Here are the materials in FTC v. Payday Financial LLC (D. S.D.):
From the opinion:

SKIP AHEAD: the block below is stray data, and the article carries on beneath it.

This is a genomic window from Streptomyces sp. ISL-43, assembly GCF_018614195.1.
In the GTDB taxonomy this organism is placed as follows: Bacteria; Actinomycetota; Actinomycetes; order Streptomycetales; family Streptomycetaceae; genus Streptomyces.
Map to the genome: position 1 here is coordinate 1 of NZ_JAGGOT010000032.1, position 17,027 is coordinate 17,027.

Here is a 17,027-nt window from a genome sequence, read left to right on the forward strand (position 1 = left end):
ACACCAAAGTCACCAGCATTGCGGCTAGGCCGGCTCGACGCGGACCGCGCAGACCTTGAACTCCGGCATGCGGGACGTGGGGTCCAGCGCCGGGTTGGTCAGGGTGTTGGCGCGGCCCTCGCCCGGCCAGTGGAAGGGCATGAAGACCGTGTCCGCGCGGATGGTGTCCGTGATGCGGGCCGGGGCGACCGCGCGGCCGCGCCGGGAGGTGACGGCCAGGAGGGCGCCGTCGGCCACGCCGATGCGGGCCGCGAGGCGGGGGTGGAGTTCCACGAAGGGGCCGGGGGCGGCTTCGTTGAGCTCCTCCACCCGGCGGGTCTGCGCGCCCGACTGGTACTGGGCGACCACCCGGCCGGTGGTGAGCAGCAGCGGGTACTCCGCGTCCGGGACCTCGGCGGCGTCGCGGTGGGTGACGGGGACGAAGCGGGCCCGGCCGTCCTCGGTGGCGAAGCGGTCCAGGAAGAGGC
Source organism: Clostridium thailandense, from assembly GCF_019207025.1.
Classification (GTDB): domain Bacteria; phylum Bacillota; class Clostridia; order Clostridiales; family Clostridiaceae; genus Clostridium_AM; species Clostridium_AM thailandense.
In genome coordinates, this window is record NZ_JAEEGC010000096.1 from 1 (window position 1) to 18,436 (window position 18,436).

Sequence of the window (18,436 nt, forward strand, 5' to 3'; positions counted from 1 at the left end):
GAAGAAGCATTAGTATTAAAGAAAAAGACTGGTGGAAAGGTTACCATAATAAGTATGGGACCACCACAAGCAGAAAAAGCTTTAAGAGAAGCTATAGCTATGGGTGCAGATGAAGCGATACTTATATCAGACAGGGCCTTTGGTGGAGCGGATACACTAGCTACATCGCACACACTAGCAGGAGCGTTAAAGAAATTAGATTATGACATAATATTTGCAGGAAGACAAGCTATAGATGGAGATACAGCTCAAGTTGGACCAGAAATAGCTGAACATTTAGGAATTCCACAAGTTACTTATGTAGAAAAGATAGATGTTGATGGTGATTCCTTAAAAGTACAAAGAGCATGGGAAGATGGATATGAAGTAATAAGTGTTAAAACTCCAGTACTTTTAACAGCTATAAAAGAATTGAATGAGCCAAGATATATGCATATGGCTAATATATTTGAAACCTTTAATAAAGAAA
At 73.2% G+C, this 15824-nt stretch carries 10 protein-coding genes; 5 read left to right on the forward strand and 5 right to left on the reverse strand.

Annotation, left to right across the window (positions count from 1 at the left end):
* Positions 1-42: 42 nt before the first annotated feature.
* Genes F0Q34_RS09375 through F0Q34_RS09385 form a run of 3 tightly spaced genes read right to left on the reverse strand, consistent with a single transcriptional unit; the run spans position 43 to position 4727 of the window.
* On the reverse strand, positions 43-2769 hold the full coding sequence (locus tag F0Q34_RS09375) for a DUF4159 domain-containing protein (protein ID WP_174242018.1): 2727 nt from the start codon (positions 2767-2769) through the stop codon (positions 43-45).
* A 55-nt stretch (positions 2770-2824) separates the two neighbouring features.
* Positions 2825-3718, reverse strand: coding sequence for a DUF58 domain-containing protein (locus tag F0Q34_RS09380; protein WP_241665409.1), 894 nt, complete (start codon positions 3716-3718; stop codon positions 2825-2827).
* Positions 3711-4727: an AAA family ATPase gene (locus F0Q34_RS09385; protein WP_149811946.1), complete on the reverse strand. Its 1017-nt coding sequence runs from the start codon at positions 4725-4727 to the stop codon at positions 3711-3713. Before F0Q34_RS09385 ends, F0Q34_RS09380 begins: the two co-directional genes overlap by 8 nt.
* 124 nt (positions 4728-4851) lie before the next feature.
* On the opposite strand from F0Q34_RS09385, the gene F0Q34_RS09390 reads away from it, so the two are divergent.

The pending motion for partial summary judgment presents the issue of tribal court jurisdiction over non-Indians who contract with a company doing business from an Indian reservation. The “pathmarking” case on tribal authority over nonmembers is Montana v. United States, 450 U.S. 544 (1981). See Strate v. A-I Contractors, 520 U.S. 438, 445 (1997) (describing Montana as “pathmarking” and applying Montana to evaluate tribal court jurisdiction authority over non-Indians.) In Montana, the Supreme Court recognized two areas in which Indian tribes have sovereign power to exercise authority over nonmembers on their reservation. The first such “Montana exception” recognizes tribal authority over “the activities of nonmembers who enter consensual relationships with a tribe or its members, through commercial dealing, contracts, leases, or other arrangements.”Montana, 450 U.S. at 565. The precise question presented in this case is one of first impression: When a company conducting business from an Indian reservation enters into a commercial contract with a non-Indian, is it an unfair and deceptive practice for the company to include forum selection and consent to tribal jurisdiction provisions in  the contract and to then expect to litigate any alleged breach of contract claim against the non-Indian in tribal court? This Court determines that, under the circumstances of this case and on the sole issue currently before this Court, such contract provisions are not unfair and deceptive when the non-Indian has entered into “consensual relationships [with tribal] members” with a sufficient connection to on-reservation activities to make the consent to jurisdiction and forum selection provisions enforceable under the first Montana exception. See Montana, 450 U.S. at 565. However, in this case, two open issues prompt this Court to deny Defendants’ Motion for Partial Summary Judgment: (1) This Court’s record lacks information establishing that the Defendants are in fact “members” of the tribe for purposes of the first Montana exception; and (2) an ambiguity in the contract exists as to under what circumstances the non-Indian is consenting to tribal court jurisdiction in addition to binding arbitration.